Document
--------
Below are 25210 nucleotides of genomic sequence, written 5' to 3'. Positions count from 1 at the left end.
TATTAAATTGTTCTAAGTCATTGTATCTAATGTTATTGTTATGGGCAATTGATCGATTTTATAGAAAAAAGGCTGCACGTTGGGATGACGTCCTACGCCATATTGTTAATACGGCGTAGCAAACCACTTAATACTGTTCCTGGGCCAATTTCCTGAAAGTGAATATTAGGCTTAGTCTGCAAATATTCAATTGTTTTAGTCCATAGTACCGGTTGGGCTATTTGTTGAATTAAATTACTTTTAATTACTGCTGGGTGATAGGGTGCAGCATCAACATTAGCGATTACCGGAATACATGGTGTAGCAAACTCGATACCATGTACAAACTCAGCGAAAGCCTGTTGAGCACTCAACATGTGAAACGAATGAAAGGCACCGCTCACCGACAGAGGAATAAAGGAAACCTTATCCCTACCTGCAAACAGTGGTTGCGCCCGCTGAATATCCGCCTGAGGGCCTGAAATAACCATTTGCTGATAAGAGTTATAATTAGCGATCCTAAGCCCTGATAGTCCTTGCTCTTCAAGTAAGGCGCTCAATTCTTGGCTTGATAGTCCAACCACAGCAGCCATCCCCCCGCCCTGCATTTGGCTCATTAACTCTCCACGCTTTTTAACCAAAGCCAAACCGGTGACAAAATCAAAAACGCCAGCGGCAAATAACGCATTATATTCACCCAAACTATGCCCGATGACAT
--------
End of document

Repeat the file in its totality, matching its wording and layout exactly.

Below are 25210 nucleotides of genomic sequence, written 5' to 3'. Positions count from 1 at the left end.
TATTAAATTGTTCTAAGTCATTGTATCTAATGTTATTGTTATGGGCAATTGATCGATTTTATAGAAAAAAGGCTGCACGTTGGGATGACGTCCTACGCCATATTGTTAATACGGCGTAGCAAACCACTTAATACTGTTCCTGGGCCAATTTCCTGAAAGTGAATATTAGGCTTAGTCTGCAAATATTCAATTGTTTTAGTCCATAGTACCGGTTGGGCTATTTGTTGAATTAAATTACTTTTAATTACTGCTGGGTGATAGGGTGCAGCATCAACATTAGCGATTACCGGAATACATGGTGTAGCAAACTCGATACCATGTACAAACTCAGCGAAAGCCTGTTGAGCACTCAACATGTGAAACGAATGAAAGGCACCGCTCACCGACAGAGGAATAAAGGAAACCTTATCCCTACCTGCAAACAGTGGTTGCGCCCGCTGAATATCCGCCTGAGGGCCTGAAATAACCATTTGCTGATAAGAGTTATAATTAGCGATCCTAAGCCCTGATAGTCCTTGCTCTTCAAGTAAGGCGCTCAATTCTTGGCTTGATAGTCCAACCACAGCAGCCATCCCCCCGCCCTGCATTTGGCTCATTAACTCTCCACGCTTTTTAACCAAAGCCAAACCGGTGACAAAATCAAAAACGCCAGCGGCAAATAACGCATTATATTCACCCAAACTATGCCCGATGACAT